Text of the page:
Flood! – A Novel in Pictures


By Eric Drooker (Dark Horse)
ISBN: 978-1-61655-729-4 (HB)                    978-1-59307-676-4(PB)

Win’s Christmas Gift Recommendation: A Book to Truly Immerse Yourself In… 9/10

In the comics biz it’s not too often that something truly different, graphically outstanding and able to subvert or redirect the medium’s established forms comes along. Moreover,

when it does, we usually ignore it whilst whining that there’s nothing fresh or new in view.

Happily that’s not what happened with Eric Drooker’s Flood! – A Novel in Pictures when in was first released in 1992. A New York City native, Drooker is a legendary left-leaning activist, thinker and creator of street art who attended Downtown Community School in the East Village and studied sculpture at Cooper Union before becoming a designer and illustrator.

His covers for The New Yorker are unforgettable, as are his ferociously expressive, eye-catching pieces in The Wall Street Journal, Heavy Metal and World War 3 Illustrated. His drawings and paintings – especially from his graphic novels – have been used in videos for Faith No More and Rage Against the Machine whilst the animated film Howl was the culmination of his extensive collaboration with the poet Allen Ginsberg (Illuminated Poems, Howl: a Graphic Novel).

Drooker’s political stance and creative influences make his pictorial narratives such as Blood Song: a Silent Ballad both contentious and greatly favoured by a readership ranging far beyond the usually cloistered and comfortable confines of the regular comics community.

He has won an American Book Award, Inkpot and Firecracker Award and the artwork for Flood! has been inducted into the Prints & Photographs Division of the Library of Congress.

Drawing on his earliest influences and following the Depression Era-traditions of artists and printmakers such as Frans Masreel, Lynd Ward, Otto Nuckel and Giacomo (please link to White Collar Sep. 28 2016) Patri, Drooker’s first graphic novel is produced in linocuts and spot-colour: consisting of three discrete sections or chapters created between 1986 and 1992.

These symbolic, spine-tingling observations and tumultuous progressions are generally dispensed without words as lone protagonists – or perhaps alienated, excluded victims – struggle to survive and find meaning in a world that just don’t care. The Man in View restlessly moves past centres of employment which shut down when you’re not looking, trudging cold, mean, directionless streets and alleys at the bottom of canyon-like skyscrapers or riding bleak subways while the pitiless skies look down and just keep spitting more and more rain…

Following a damning indictment of the modern world and warning of the social apocalypse to come from Luc Sante in his trenchant Introduction, the journey into oblivion begins with ‘Home’ as a simple worker discovers he’s no longer wanted and slowly makes his way back to the little he still possesses, and sees the city and his life in a new way…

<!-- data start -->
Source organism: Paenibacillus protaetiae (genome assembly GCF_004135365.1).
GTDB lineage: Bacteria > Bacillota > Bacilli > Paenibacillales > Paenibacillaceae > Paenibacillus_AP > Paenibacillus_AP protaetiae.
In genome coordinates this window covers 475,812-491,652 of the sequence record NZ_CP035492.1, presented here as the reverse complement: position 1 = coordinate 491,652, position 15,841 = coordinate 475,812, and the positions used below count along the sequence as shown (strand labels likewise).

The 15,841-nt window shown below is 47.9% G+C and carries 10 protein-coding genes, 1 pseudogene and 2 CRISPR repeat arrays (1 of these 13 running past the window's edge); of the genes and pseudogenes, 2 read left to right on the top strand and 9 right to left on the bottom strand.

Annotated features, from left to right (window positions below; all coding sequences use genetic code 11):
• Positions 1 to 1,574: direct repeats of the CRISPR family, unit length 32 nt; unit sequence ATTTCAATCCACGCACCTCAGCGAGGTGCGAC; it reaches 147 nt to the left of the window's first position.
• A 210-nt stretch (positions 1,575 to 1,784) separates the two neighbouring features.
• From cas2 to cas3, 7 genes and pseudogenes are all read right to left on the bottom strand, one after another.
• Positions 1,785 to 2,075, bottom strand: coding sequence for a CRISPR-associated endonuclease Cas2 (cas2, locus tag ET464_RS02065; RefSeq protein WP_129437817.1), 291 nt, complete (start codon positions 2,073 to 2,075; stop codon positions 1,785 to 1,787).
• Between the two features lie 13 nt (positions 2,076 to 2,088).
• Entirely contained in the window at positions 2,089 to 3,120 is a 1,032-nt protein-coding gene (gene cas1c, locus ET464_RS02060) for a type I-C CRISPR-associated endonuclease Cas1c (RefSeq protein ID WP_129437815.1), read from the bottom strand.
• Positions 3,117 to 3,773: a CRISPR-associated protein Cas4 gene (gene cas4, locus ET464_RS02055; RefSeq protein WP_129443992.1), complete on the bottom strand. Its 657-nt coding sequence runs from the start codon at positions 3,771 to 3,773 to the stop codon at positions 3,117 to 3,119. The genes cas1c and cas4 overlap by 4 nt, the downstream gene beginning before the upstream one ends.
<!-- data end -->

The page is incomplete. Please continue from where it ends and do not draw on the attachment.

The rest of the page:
That peregrination takes him below the city in ‘L’: into the tunnels trains share with lost, abandoned and forgotten people reduced to their most primal elements…

‘Flood’ then takes us to a lonely garret where an artist and his cat toil to finish a treasured prospective masterpiece as the waters rise all around them. The deluge is here and everything’s about to change forever…

It’s time for one final excursion out into the drowning city…

This is a parable of immense depth and potency; made all the more effective by Drooker’s intense visualisations. We all know the sheer power of images over words, but they also impart greater liberty as the reader’s mind is free to attribute as much meaning to the narrative as their own experiences will allow. The result is sheer poetry – and possibly prophecy…

Flood! – A Novel in Pictures is into its fourth edition now (five if you count the eBook) and this latest release from Dark Horse is a deluxe (167 x 235 mm) hardback in black-&-blue-&white which also includes a revelatory conversation with the artist first seen in Comics Journal as a much longer ‘Interview with Eric Drooker’.

Conducted by Chris Lanier and supplemented with a superabundant wealth of sketches, full pages, roughs and illustrations it adds great insight to what has gone before and sets us up nicely for Drooker’s even better second work – Blood Song: a Silent Ballad

Scary, beautiful and irresistibly evocative, this is a dream vision you must see and will always remember.
Text and illustrations of Flood! – A Novel in Pictures © 1992, 2002, 2007, 2015 Eric Drooker. All rights reserved. Introduction © 2001 Luc Sante. Comics Journal interview used with permission.